Why Louie CK needs to address ongoing allegations of harassment. Most notably:

One of the most persistent and damaging cultural myths about sexual assault is that the people who commit it are uniquely evil—that they are not the same as the people you are friends with, or related to, or dating, or a fan of, the people that you trust or that you like.

Rembert Browne is typically brilliant on the subject of Colin Kaepernick and what white America expects of black folks it loves.

Sorry this was short, and I wish you a very happy weekend! My Saints will be playing the Partytots, so I anticipate a grim ending to mine. May your teams all win.

A slightly glum update (and a links round-up)

Hi everyone. Hi hello. I know I have not been answering your lovely comments or visiting your lovely blogs in the manner to which you have become accustomed. I’m sorry. I have been undergoing some life changes this summer, and although they are good ones, I have now been in flux for the greater part of four months, and I am reaching the end of my ability to cope with change. Or new information. Or new books. Or hobbies I enjoy, such as blogging. I am anxious like my head is full of bees. I am worried about the storm, and the Nazis, and whether the revised version of my life that I have taken some trouble to construct this summer will shortly come crashing down around my stupid, change-courting ears.

Anyway, not that anyone was sitting at home like “huh where is Jenny,” but that is where I have been. Undergoing changes and fretting about them. Not reading very much. I am not at my best, but also (ofc) feeling extremely guilty for not being at my best. Like who am I that I deserve to have days — entire weeks actually! — when I am not at my best? NOBODY, THAT’S WHO.

Oh, you know what’s a book I did read? I read a picture book about a girl who never makes mistakes. I loved it at once and it was #lifegoals but then, can you believe, as the book goes on, the girl makes an enormous, a genuinely mortifying mistake that would scar a real child for life; or if not that, then it would surely create in her a renewed desire to, from there on out, achieve perfection in all things. But in this NONSENSE PICTURE BOOK, do you know what happens? She resigns herself to making mistakes sometimes. HAH. The little girl in the picture book is WEAK and took the COMPLETELY WRONG LESSON away from her awful, humiliating error. What a terrible book.

Whatever. Here are some links.

On the whiteness of craft culture.

Extremist hate groups understood online platforms in a fundamental way long before the New York Times cottoned on, reports New York Times writer who doesn’t listen to black women on Twitter. (I’m being snarky, but this article makes some interesting points about how online platforms function, which is why I’m sharing it.)

Why judging the poor isn’t helping anybody.

Michael Twitty, author of a new book about black heritage and black food in the South, speaks to Hannah Giorgis of The Ringer about his family and his research.

Daniel Heath Justice on the students he teaches and the question of whether they are special snowflakes who don’t live in the real world. And a pairing: Kiese Laymon on people he knew at Vassar and their power and privilege.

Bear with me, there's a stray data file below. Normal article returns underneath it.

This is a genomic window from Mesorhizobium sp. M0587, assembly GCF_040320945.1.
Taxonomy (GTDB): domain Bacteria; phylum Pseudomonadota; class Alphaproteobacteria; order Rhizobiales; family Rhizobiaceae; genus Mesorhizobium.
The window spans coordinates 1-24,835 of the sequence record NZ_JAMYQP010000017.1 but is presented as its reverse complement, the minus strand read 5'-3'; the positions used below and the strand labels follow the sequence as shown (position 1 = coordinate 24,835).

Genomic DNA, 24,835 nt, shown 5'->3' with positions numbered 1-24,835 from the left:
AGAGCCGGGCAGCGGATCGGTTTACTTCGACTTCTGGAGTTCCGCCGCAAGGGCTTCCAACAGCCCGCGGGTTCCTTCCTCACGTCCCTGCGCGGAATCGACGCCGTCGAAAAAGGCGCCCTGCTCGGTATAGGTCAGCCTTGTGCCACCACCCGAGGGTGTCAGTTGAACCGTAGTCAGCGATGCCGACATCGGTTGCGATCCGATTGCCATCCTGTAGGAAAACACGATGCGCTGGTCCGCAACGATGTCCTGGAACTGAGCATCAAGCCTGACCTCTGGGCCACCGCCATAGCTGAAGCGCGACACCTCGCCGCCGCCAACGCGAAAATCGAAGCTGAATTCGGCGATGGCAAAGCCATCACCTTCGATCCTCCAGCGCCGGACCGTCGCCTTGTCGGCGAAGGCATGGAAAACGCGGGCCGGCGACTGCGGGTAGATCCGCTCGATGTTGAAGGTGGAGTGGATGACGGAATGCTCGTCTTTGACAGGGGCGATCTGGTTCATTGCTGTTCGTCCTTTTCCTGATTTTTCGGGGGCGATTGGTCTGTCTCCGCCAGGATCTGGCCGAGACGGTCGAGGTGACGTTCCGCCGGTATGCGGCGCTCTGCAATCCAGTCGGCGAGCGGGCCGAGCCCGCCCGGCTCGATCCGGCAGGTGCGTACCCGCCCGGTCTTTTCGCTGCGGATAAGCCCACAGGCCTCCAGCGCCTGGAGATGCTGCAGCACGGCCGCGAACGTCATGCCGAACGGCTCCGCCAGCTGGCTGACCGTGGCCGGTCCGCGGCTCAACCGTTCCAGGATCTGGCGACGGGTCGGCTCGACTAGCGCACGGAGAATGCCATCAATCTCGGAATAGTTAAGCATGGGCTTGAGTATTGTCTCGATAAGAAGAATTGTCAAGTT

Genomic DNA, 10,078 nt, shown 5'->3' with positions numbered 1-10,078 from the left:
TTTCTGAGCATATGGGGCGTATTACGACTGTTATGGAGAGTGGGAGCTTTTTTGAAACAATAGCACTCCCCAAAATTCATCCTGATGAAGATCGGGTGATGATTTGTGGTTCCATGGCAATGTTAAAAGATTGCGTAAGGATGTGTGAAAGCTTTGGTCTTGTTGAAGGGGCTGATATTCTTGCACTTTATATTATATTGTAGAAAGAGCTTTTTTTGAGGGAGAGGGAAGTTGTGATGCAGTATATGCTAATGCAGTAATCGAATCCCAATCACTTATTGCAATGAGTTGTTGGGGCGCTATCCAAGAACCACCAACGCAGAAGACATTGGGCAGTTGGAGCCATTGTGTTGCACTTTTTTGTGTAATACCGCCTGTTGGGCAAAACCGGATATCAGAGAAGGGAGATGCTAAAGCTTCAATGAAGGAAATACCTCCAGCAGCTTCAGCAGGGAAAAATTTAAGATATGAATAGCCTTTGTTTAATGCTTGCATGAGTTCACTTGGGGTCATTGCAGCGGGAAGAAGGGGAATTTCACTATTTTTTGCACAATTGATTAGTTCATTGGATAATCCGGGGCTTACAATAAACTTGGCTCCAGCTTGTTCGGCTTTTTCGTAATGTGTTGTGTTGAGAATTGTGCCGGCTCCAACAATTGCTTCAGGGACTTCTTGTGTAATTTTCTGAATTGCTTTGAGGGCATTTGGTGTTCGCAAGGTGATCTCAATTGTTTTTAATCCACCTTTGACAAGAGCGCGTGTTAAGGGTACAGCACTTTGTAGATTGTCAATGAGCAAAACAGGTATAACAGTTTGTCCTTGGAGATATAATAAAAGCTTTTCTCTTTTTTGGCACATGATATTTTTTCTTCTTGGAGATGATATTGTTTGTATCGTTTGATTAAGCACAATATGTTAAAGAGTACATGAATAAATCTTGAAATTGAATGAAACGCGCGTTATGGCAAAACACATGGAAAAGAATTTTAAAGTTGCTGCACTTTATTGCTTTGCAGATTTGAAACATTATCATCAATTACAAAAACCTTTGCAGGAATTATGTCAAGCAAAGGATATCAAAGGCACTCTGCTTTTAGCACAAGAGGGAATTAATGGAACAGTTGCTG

MUMSY DO NOT CLICK THIS NEXT LINK. I WANT TO TELL YOU THIS STORY MYSELF. Everyone else, definitely click this next link. Okay Mumsy it is all right, I have now told you this story. Click away.

Watching the YA community doggedly figure out why Angie Thomas’s The Hate U Give got bumped down to number two on the NYT Bestseller List by a book nobody had ever heard of was frankly magical. Here’s a YA literary agent breaking down why this story was so bonkers.

Speaking of scams, here’s an author who has lied about pretty much everything, including I SWEAR TO GOD making up an agent, building that fictional agent a website, and using a picture of Ian Somerhalder for that agent’s face. What is this world.

Wesley Morris on white supremacy in the pop culture of this summer.

“Jenny when will you stop linking to everything Ijeoma Iluo writes?” IDK friends but today is not that day. Here she is making me cry on the subject of talking to your kids about race early and often.

Have an amazing weekend! I will be inside my apartment all weekend trying to reconstruct my fractured ego.

F*** This Week: A Links Round-Up

Fucking Nazis. I hate this week, this week sucks. Down with Nazis. Goddamn. This is a short links round-up because I’m furious that we are so comfortable with white supremacy in this damn country that we are now having LITERALLY NAZI RALLIES and the DAMN PRESIDENT won’t say boo about it.

In this utter fuck of a fortnight, I drew some small inspiration from Rebecca Solnit.

Ideas are contagious, emotions are contagious, hope is contagious, courage is contagious. When we embody those qualities, or their opposites, we convey them to others.

An AI tried to generate romance novel titles, and I laughed at the results until I wept.

This is a rhino charging cars on the road. My favorite part is when the guy doing the filming says “this is like one of those bloody African movies.”

A scientist’s perspective on That Google Memo.

So I’ve not been impressed by what I’ve heard about Netflix’s new show Atypical, whose creative team has mainly said “oh we talked to people who know autistic people” when asked about the challenges of representation. Autistic actor Mickey Rowe discusses some of the problems/stereotypes in the show.